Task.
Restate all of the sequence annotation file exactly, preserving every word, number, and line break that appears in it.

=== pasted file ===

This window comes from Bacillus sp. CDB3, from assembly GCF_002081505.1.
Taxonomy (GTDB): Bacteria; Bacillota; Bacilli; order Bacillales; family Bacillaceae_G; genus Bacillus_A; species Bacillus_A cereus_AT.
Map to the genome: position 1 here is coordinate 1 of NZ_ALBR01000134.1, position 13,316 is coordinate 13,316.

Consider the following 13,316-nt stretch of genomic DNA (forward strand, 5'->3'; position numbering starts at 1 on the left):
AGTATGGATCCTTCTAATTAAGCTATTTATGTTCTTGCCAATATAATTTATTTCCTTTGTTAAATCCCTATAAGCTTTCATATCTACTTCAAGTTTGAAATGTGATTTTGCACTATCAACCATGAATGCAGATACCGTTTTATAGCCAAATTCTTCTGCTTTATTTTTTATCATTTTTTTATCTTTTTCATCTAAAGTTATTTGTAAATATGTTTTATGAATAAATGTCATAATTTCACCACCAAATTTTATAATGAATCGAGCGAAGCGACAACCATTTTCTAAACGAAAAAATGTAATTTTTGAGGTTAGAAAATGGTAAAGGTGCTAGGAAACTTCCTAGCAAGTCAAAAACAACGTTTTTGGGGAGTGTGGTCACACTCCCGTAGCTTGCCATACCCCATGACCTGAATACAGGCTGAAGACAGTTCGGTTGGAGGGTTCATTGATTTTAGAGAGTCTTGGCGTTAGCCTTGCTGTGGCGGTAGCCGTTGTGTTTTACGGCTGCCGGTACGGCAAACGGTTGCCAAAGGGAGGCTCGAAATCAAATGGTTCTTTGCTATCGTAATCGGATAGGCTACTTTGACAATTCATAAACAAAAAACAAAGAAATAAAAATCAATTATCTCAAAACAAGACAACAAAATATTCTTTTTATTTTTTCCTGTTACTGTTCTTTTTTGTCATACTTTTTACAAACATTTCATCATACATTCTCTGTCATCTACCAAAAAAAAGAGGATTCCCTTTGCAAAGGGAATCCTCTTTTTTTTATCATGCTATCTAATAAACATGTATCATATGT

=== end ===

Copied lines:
This window comes from Bacillus sp. CDB3, from assembly GCF_002081505.1.
Taxonomy (GTDB): Bacteria; Bacillota; Bacilli; order Bacillales; family Bacillaceae_G; genus Bacillus_A; species Bacillus_A cereus_AT.
Map to the genome: position 1 here is coordinate 1 of NZ_ALBR01000134.1, position 13,316 is coordinate 13,316.

Consider the following 13,316-nt stretch of genomic DNA (forward strand, 5'->3'; position numbering starts at 1 on the left):
AGTATGGATCCTTCTAATTAAGCTATTTATGTTCTTGCCAATATAATTTATTTCCTTTGTTAAATCCCTATAAGCTTTCATATCTACTTCAAGTTTGAAATGTGATTTTGCACTATCAACCATGAATGCAGATACCGTTTTATAGCCAAATTCTTCTGCTTTATTTTTTATCATTTTTTTATCTTTTTCATCTAAAGTTATTTGTAAATATGTTTTATGAATAAATGTCATAATTTCACCACCAAATTTTATAATGAATCGAGCGAAGCGACAACCATTTTCTAAACGAAAAAATGTAATTTTTGAGGTTAGAAAATGGTAAAGGTGCTAGGAAACTTCCTAGCAAGTCAAAAACAACGTTTTTGGGGAGTGTGGTCACACTCCCGTAGCTTGCCATACCCCATGACCTGAATACAGGCTGAAGACAGTTCGGTTGGAGGGTTCATTGATTTTAGAGAGTCTTGGCGTTAGCCTTGCTGTGGCGGTAGCCGTTGTGTTTTACGGCTGCCGGTACGGCAAACGGTTGCCAAAGGGAGGCTCGAAATCAAATGGTTCTTTGCTATCGTAATCGGATAGGCTACTTTGACAATTCATAAACAAAAAACAAAGAAATAAAAATCAATTATCTCAAAACAAGACAACAAAATATTCTTTTTATTTTTTCCTGTTACTGTTCTTTTTTGTCATACTTTTTACAAACATTTCATCATACATTCTCTGTCATCTACCAAAAAAAAGAGGATTCCCTTTGCAAAGGGAATCCTCTTTTTTTTATCATGCTATCTAATAAACATGTATCATATGT